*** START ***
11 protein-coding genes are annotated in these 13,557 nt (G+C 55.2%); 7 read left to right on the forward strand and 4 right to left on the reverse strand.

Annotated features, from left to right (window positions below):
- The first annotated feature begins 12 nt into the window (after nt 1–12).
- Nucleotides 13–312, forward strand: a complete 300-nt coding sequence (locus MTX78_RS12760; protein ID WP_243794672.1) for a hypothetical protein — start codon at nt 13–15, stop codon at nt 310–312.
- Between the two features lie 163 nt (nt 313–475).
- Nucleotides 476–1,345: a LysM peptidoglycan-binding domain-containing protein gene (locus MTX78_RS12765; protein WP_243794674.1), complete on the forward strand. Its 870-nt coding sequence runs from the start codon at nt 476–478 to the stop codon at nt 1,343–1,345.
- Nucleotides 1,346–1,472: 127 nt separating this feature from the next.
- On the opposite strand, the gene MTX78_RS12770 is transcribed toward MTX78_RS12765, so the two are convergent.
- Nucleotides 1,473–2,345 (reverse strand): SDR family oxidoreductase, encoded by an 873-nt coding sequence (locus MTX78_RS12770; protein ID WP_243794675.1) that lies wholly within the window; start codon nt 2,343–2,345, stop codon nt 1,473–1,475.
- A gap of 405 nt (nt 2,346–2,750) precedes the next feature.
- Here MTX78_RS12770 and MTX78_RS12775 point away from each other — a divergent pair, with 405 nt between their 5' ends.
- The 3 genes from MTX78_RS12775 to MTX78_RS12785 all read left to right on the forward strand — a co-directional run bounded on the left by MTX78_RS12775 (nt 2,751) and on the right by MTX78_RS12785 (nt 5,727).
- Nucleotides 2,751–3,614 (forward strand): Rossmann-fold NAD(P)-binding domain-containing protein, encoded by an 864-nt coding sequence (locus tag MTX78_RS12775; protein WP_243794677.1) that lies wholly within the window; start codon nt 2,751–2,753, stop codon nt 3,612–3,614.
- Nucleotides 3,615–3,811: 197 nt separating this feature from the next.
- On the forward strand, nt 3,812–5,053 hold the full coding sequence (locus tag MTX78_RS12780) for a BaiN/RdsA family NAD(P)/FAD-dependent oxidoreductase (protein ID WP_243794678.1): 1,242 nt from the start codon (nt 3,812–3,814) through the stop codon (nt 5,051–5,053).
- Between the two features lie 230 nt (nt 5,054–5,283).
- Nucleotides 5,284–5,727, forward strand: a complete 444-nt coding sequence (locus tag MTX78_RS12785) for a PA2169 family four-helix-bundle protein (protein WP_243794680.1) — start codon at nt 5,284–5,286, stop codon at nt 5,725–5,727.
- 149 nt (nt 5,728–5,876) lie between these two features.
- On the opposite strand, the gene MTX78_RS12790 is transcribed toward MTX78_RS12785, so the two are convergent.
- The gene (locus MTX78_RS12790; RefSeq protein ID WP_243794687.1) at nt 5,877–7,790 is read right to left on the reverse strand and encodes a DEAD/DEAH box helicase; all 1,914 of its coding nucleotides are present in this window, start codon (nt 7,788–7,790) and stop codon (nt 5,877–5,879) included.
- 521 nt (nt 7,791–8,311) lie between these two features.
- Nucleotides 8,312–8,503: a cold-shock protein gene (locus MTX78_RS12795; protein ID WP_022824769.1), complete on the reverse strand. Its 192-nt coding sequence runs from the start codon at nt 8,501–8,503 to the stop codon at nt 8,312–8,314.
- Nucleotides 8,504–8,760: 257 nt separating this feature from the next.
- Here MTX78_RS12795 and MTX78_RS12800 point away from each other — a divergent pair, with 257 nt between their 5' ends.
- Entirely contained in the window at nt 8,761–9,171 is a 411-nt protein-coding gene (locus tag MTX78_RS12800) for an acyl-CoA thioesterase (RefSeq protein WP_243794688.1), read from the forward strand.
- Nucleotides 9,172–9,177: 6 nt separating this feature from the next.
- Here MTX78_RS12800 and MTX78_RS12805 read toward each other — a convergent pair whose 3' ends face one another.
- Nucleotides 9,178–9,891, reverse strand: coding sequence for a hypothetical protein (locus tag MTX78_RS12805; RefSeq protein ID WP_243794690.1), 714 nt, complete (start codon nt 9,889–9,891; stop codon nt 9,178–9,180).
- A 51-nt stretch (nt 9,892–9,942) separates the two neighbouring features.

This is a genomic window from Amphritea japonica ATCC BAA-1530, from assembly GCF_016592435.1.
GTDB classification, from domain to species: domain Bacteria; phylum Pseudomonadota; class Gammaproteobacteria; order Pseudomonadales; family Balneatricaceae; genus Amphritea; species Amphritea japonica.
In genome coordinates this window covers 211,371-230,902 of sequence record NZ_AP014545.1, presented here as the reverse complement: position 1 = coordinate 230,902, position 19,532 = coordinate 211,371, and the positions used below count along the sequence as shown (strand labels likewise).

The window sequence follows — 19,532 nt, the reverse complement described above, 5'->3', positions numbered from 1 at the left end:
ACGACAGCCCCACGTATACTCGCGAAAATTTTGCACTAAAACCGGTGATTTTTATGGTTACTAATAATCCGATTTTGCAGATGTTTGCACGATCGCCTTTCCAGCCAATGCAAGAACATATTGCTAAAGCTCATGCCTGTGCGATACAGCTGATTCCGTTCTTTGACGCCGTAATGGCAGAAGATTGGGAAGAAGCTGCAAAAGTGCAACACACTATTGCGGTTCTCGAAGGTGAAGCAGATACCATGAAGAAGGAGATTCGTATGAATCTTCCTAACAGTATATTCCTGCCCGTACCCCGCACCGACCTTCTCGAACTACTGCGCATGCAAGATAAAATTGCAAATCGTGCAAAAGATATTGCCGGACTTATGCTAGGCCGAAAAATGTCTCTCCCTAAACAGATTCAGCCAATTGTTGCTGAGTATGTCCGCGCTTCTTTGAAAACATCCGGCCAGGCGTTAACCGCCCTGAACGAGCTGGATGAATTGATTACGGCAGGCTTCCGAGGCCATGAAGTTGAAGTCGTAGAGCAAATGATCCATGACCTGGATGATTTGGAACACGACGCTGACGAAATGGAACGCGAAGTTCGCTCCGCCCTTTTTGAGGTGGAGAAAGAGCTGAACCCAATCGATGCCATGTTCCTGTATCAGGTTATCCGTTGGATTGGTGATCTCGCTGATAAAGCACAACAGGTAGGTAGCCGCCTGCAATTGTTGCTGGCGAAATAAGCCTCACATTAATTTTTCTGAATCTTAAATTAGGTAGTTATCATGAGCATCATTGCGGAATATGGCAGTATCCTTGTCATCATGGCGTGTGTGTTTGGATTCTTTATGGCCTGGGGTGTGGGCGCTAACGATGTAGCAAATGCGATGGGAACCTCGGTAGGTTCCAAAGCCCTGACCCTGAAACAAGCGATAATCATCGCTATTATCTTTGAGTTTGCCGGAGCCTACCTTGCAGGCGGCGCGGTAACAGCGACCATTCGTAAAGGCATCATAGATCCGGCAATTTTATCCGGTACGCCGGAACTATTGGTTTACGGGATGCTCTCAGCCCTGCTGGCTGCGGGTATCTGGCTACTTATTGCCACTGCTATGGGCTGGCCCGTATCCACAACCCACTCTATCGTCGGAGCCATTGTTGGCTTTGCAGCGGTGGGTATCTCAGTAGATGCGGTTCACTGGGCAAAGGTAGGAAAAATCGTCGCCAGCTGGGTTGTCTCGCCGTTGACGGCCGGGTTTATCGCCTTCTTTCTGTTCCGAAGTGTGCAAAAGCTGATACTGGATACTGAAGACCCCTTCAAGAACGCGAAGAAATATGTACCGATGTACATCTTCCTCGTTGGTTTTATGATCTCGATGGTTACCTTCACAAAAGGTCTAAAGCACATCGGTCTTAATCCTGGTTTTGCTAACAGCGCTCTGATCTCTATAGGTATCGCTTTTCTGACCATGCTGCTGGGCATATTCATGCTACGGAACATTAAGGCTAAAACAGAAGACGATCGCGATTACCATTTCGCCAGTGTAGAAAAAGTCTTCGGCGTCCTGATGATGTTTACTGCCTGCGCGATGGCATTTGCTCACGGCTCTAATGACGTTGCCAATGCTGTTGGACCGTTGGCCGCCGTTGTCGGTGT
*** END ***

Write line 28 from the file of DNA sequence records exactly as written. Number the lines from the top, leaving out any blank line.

- Nucleotides 9,178–9,891, reverse strand: coding sequence for a hypothetical protein (locus tag MTX78_RS12805; RefSeq protein ID WP_243794690.1), 714 nt, complete (start codon nt 9,889–9,891; stop codon nt 9,178–9,180).